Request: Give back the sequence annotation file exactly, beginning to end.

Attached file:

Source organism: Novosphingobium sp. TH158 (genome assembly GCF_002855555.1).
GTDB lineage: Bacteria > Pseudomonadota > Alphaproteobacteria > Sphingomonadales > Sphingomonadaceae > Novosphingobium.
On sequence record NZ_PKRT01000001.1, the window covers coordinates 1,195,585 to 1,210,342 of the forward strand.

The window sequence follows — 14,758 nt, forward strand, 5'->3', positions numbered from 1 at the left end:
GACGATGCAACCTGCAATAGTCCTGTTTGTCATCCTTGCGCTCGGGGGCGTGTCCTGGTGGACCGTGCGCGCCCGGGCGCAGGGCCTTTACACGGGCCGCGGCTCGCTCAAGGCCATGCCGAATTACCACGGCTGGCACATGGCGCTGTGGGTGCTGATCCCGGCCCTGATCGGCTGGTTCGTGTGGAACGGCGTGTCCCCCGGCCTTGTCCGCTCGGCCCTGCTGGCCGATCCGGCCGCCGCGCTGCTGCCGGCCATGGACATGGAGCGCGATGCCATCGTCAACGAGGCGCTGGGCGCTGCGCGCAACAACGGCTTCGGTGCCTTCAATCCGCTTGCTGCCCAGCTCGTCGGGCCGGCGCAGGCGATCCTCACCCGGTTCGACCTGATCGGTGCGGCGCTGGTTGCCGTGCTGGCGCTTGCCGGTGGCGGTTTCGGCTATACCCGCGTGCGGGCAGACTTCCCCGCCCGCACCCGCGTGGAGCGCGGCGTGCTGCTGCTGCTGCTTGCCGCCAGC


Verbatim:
Source organism: Novosphingobium sp. TH158 (genome assembly GCF_002855555.1).
GTDB lineage: Bacteria > Pseudomonadota > Alphaproteobacteria > Sphingomonadales > Sphingomonadaceae > Novosphingobium.
On sequence record NZ_PKRT01000001.1, the window covers coordinates 1,195,585 to 1,210,342 of the forward strand.

The window sequence follows — 14,758 nt, forward strand, 5'->3', positions numbered from 1 at the left end:
GACGATGCAACCTGCAATAGTCCTGTTTGTCATCCTTGCGCTCGGGGGCGTGTCCTGGTGGACCGTGCGCGCCCGGGCGCAGGGCCTTTACACGGGCCGCGGCTCGCTCAAGGCCATGCCGAATTACCACGGCTGGCACATGGCGCTGTGGGTGCTGATCCCGGCCCTGATCGGCTGGTTCGTGTGGAACGGCGTGTCCCCCGGCCTTGTCCGCTCGGCCCTGCTGGCCGATCCGGCCGCCGCGCTGCTGCCGGCCATGGACATGGAGCGCGATGCCATCGTCAACGAGGCGCTGGGCGCTGCGCGCAACAACGGCTTCGGTGCCTTCAATCCGCTTGCTGCCCAGCTCGTCGGGCCGGCGCAGGCGATCCTCACCCGGTTCGACCTGATCGGTGCGGCGCTGGTTGCCGTGCTGGCGCTTGCCGGTGGCGGTTTCGGCTATACCCGCGTGCGGGCAGACTTCCCCGCCCGCACCCGCGTGGAGCGCGGCGTGCTGCTGCTGCTGCTTGCCGCCAGC